Elon Musk's 'Next-Gen' Broadband Service Is Overheating In The Arizona Desert
from the reinventing-the-wheel dept
As we’ve noted a few times, SpaceX’s Starlink service will be a massive improvement for the up to 42 million Americans that lack access to broadband. The ongoing 10,000 user beta is delivering speeds between 50 and 150 Mbps at low latencies, something that’s much better than the expensive, slow, high-latency, usage-capped traditional satellite broadband service most people hate.
That said, early reviews have also showcased how the service isn’t going to be quite the miracle some Elon Musk fans are expecting. And this week complaints bubbled up among Starlink beta participants that their service dishes have been overheating in the summer sun:
“But according to user complaints on Reddit, the Starlink satellite dish user terminal, affectionately dubbed ?Dishy McFlatface? by SpaceX, is experiencing temperature issues for some users. Reddit user SocietyTomorrow stated that his broadband connection shut down at noon in the Arizona Summer sun, only to kick back on again after being sprayed with a hose.
“I did submit a ticket and they only said it will shut down at 122 [degrees],? the user wrote. ?Sadly tomorrow will be 122, and Wednesday will be 123. Dishy is already out at 112 so [I?m] gonna be quiet at home while I work out a solution.”
To be clear this is the kind of stuff betas are for. It’s not clear that this is happening at any scale (SpaceX/Starlink wouldn’t comment). I spoke with an engineer that has dissected Dishy, and he suggested that fixing the satellite dish’s heat issues, while very likely, could take some time:
“Since they’ve got a lot of custom silicon in there?likely the limiting factor?the turnaround time on this would be very slow,? he added. ?They could resort to some form of active heat removal like fans or thermoelectric cooling, but then they burn a ton of power which would make Dishy even more power hungry than it already is.”
?This is a really tricky engineering problem with some insanely tight constraints,? Keiter said. ?The good news is that the team is pretty sharp.”
But even if engineers resolve the heat problem, Starlink isn’t likely to have quite the impact many people think. Wall Street estimates indicate that limited capacity (aka the laws of physics) means the service will likely be able to serve around 300,000 to 800,000 users with its initial fleet of around 12,000 satellites. That’s around 1% of the U.S. broadband market. Even on the very optimistic end, with 42,000 low orbit, upgraded satellites feeding 60 Gbit/s each several years from now, 6 million users is the max number of potential customers, and those will mostly be rural, boat, or RV users that can afford it.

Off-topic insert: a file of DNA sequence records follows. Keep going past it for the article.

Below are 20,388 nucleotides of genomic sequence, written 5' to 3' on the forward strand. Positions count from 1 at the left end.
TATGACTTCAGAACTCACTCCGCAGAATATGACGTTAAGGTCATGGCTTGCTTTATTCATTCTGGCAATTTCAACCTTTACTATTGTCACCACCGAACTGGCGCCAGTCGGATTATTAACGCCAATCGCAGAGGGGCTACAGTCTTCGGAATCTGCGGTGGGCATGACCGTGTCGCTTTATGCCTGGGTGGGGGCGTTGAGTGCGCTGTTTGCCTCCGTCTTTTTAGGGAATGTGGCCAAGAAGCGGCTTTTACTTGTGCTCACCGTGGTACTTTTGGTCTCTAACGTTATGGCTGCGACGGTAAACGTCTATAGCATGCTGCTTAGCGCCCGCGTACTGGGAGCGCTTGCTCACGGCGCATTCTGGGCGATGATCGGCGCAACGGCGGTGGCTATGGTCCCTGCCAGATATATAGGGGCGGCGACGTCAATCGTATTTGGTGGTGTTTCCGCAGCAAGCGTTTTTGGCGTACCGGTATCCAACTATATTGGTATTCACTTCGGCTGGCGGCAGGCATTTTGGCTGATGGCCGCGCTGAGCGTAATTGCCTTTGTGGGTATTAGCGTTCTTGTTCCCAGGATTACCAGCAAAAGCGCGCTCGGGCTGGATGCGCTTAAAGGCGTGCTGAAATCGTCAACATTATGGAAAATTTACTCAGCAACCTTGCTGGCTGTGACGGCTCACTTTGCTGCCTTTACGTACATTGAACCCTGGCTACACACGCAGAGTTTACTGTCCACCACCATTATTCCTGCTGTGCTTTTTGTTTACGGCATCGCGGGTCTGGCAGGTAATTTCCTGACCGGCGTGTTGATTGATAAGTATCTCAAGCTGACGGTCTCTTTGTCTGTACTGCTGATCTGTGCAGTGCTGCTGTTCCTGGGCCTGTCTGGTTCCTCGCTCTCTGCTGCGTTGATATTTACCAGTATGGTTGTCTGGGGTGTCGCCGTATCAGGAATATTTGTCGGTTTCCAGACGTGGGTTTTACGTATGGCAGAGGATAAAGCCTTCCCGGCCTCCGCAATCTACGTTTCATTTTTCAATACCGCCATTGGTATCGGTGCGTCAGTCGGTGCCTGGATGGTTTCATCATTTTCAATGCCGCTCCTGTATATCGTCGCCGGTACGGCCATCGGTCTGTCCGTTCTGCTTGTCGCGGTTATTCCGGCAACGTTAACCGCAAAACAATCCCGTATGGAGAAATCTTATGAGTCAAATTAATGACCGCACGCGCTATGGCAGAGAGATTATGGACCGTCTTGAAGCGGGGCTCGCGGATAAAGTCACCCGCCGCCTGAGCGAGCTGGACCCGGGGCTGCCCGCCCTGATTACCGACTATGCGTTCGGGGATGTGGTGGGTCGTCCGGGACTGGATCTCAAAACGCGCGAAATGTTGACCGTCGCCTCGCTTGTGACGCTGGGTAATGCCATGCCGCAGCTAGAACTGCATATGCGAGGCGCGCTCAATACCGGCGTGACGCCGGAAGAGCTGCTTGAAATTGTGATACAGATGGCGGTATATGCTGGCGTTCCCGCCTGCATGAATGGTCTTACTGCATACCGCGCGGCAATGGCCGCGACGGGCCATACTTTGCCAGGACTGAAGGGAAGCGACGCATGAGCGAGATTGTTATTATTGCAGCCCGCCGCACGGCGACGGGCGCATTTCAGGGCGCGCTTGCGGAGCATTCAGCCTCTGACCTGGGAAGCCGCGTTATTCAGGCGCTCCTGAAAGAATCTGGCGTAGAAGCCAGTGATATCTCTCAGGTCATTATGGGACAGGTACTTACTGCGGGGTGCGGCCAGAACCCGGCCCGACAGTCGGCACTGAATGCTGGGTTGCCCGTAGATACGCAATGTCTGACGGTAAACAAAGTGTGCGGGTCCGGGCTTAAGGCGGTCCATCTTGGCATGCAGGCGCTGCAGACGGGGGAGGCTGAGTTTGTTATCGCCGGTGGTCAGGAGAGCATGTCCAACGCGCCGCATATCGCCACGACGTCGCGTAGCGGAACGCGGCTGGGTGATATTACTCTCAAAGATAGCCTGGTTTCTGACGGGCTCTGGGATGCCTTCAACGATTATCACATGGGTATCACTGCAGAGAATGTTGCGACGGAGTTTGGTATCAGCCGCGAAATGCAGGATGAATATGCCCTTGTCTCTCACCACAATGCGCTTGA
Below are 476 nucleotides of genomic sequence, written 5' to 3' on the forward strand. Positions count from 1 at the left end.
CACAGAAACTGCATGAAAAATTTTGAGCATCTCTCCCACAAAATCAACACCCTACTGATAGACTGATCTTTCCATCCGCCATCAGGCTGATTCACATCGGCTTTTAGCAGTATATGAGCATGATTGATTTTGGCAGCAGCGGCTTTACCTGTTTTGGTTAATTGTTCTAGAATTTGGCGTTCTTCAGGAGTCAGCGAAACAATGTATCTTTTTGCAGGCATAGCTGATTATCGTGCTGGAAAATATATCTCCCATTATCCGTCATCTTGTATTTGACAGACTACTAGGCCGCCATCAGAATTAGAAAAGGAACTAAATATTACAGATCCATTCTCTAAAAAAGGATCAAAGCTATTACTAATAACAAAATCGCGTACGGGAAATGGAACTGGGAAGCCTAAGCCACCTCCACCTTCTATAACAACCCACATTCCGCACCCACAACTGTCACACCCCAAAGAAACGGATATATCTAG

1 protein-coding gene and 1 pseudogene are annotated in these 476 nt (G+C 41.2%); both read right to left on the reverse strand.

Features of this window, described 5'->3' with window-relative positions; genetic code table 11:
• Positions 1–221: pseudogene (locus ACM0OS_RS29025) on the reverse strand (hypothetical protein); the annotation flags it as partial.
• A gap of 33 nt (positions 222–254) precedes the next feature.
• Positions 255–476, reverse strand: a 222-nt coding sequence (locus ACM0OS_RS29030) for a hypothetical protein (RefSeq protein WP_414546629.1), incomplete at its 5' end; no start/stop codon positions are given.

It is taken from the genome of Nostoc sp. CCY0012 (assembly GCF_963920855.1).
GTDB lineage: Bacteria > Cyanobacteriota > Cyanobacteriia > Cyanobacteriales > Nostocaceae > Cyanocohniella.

And this ignores Starlink’s negative impact on night sky research (which US regulators certainly are). And the fact that in a post net neutrality world, the service is likely to eventually impose odd caps and throttling restrictions to manage capacity. And the fact that at $600 for the first month, it’s not really going to be a service for the tens of millions of Americans that lack access due to affordability. And some of the quirky line of sight issues indicated in early reviews.
Fiber networks of course don’t suffer from any of these restrictions, which is why many in telecom circles argue that if you’re going to subsidize broadband, you should be subsidizing future-proof broadband without odd caveats and constraints. It’s also why consumer groups have been a bit disgusted at the fact that the FCC recently threw at $886 million at billionaire Elon Musk so he could deliver Starlink broadband to some traffic medians and a few already served airports. Again, Starlink will provide some help to the uncompetitive US broadband market, but a miraculous US broadband market disruptor it’s not.